Rami Hara: ‘Underneath the veil, each person is a unique individual’

Sophie Soukias

After featuring as an emerging talent at Les Rencontres de la Photographie in Arles, the Brussels-based artist Rami Hara now has a solo exhibition at the new gallery in the Marolles district, that's what x said. A chance for him to present his “Hooyo” series, in which he celebrates the beauty of the Muslim veil worn by his mother.

The beginning of July 2021 at Les Rencontres de la Photographie in Arles. The prestigious international festival is in full swing. At its fringes, a delegation of eight Belgian photographers take over the streets of the Old Town for two days as part of “Naître aux Mondes”, one of the projects that make up the unmissable “off programme”, focusing on emerging artists. In the shadow of the old city walls, on either side of a discoloured stone staircase, photographs by Rami Hara (27), a Brussels-based artist from Somalia, flutter in the warm wind of the South of France. The images have been skilfully printed on pieces of cloth in a poetic echo of their subject: the Muslim veil and in particular the veil worn by Rami Hara's mother.

As passers-by, festival goers, and other tourists dripping with sweat, climb up and down the steps of the ramparts, Rami Hara strikes up a conversation with curious people who stop in front of his images. “It was quite rough at times,” says Rami Hara. “Some people were not open for a dialogue about the veil and kept holding on to the 'hijab oppresses women narrative'. Granted, in some places in the world they are oppressed. But my work is about Muslim women in the West and how we shouldn't categorise all Muslim women and take away their choices.”

Following its visit to Arles, “Hooyo” is making a stop-over at the gallery that recently opened in the Marolles district, that's what x said. The series, this time printed on paper, consists of portraits of veiled women posing powerfully within a variety of settings, both domestic and urban, as if in a fashion magazine. With one difference: the sumptuous fabrics and the diadems that adorn them are arranged on their heads in such a way as to render their faces invisible. So well that they dominate the images through their presence alone, defying the sacrosanct gaze that is demanded by the rules of portrait photography. “Everyone seems to be obsessed with the hijab. Women who wear the veil are often reduced to their veil, so I wanted to put that into focus,” says Rami Hara.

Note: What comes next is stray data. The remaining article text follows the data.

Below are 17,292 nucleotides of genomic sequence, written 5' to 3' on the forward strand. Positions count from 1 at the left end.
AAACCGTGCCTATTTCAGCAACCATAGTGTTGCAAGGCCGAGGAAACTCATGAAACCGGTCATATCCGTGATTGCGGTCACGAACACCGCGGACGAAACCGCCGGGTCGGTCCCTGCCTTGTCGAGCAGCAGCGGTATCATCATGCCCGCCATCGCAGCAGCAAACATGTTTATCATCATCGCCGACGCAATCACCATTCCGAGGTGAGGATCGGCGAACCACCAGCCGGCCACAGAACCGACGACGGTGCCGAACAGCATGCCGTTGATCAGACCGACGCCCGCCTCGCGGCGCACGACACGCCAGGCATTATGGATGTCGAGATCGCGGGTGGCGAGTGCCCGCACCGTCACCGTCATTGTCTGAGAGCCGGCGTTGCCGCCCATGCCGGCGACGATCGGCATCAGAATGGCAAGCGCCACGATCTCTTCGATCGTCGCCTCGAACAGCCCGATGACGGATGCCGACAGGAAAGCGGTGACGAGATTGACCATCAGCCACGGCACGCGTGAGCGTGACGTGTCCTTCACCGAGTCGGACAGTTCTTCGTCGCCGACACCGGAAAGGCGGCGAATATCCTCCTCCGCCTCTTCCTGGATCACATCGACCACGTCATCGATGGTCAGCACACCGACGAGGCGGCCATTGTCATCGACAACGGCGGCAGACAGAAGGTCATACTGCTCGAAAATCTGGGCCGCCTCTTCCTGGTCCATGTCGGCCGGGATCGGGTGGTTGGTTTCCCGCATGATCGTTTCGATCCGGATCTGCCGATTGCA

Although the subjects Rami Hara depicts are veiled from head to toe, they do not resemble one another in any way. The patterns, textures, colours, and ornaments of each cloth, the way the light dances differently on the rippling material, give each veil its own beauty and personality. “When people think of the hijab or the veil, they always picture the black ones, the traditional ones, because that's how the hijab is represented in the media. I wanted to show them they are not all the same. Underneath the burka, each person is a unique individual.”

Muslim women are seen to be responsible for the world we are living in

Rami Hara

To create his series of photographs, Rami Hara was inspired by the experiences of several women he knows who wear the veil. But “Hooyo” is above all a tribute to the woman who brought him into the world. “Hooyo means 'mother' in Somali. I wanted to create a work based on the hijab but, as a man, I wasn't sure it was my place. So, I just discussed it with my mom and, hearing about her experiences and how she spoke about how the world is set up, I thought to myself, why not use my mom as my muse?”

The exquisite scarves that bring Rami Hara's images to life belong to her. “I was with my mom when she bought them. It was 2018. We were in Somalia visiting my grandparents just after my master's graduation in visual arts (LUCA School of Arts, ed.) and my mom decided to buy more garments. When I looked at those garments, I saw a personification of all the aspects of her personality: it was colourful and dark at the same time, beautiful and vibrant; I just saw it as the perfect medium to showcase her being.”

In exploring his mother's veil, Rami Hara does more than just celebrate its beauty; he invites the viewer to see this piece of fabric, which is still profoundly demonised, in a new light. “The hijab is such a symbol of religion; it puts pressure on Muslim women. They are seen as responsible for the world we are living in.” Rami Hara, who has lived in Belgium since he was four years old, has experienced the full force of people's attitudes to Muslim families. “I was always aware that we were seen as different, and it got worse with 9/11. I felt it get consistently worse and worse to the point that Muslim women get attacked, some have even been killed, and it literally happens in public. How can they feel safe in everyday life?”

“My mother does not let the negative outside views of our religion and culture impact her life. Wearing the veil didn't prevent her from being a free woman making her own choices. Islam is a beautiful religion that teaches people to be patient, loving, and caring, but the media only focus on fanaticism and the ugly things that happen,” says Rami Hara. “If you believe in true freedom, you should be able to broaden your mind and see the beauty in other cultures.”

28/10 > 28/11, that’s what x said, www.thatswhatxsaid.com

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